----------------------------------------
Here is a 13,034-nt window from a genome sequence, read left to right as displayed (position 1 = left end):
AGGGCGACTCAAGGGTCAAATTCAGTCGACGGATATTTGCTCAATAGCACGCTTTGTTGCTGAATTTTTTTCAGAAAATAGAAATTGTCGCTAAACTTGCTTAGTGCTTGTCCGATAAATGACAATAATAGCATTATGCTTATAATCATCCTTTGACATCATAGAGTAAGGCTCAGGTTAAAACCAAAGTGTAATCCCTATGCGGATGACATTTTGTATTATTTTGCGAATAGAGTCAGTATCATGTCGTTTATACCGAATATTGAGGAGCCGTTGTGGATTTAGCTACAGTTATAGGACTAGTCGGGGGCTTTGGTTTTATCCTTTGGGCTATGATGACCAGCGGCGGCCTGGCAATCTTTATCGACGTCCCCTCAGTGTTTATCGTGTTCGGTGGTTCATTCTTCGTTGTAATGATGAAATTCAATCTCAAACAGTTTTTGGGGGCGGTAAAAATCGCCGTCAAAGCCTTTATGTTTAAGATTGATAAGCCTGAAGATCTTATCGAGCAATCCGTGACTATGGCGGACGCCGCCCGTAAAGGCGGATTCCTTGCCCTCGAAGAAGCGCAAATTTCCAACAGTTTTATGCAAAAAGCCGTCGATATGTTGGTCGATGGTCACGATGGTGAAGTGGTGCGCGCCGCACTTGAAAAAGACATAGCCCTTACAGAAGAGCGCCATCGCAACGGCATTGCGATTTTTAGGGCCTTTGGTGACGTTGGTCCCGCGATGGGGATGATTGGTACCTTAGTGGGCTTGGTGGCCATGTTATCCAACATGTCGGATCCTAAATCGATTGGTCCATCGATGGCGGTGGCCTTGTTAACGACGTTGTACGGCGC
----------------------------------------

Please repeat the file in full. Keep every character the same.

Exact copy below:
Here is a 13,034-nt window from a genome sequence, read left to right as displayed (position 1 = left end):
AGGGCGACTCAAGGGTCAAATTCAGTCGACGGATATTTGCTCAATAGCACGCTTTGTTGCTGAATTTTTTTCAGAAAATAGAAATTGTCGCTAAACTTGCTTAGTGCTTGTCCGATAAATGACAATAATAGCATTATGCTTATAATCATCCTTTGACATCATAGAGTAAGGCTCAGGTTAAAACCAAAGTGTAATCCCTATGCGGATGACATTTTGTATTATTTTGCGAATAGAGTCAGTATCATGTCGTTTATACCGAATATTGAGGAGCCGTTGTGGATTTAGCTACAGTTATAGGACTAGTCGGGGGCTTTGGTTTTATCCTTTGGGCTATGATGACCAGCGGCGGCCTGGCAATCTTTATCGACGTCCCCTCAGTGTTTATCGTGTTCGGTGGTTCATTCTTCGTTGTAATGATGAAATTCAATCTCAAACAGTTTTTGGGGGCGGTAAAAATCGCCGTCAAAGCCTTTATGTTTAAGATTGATAAGCCTGAAGATCTTATCGAGCAATCCGTGACTATGGCGGACGCCGCCCGTAAAGGCGGATTCCTTGCCCTCGAAGAAGCGCAAATTTCCAACAGTTTTATGCAAAAAGCCGTCGATATGTTGGTCGATGGTCACGATGGTGAAGTGGTGCGCGCCGCACTTGAAAAAGACATAGCCCTTACAGAAGAGCGCCATCGCAACGGCATTGCGATTTTTAGGGCCTTTGGTGACGTTGGTCCCGCGATGGGGATGATTGGTACCTTAGTGGGCTTGGTGGCCATGTTATCCAACATGTCGGATCCTAAATCGATTGGTCCATCGATGGCGGTGGCCTTGTTAACGACGTTGTACGGCGC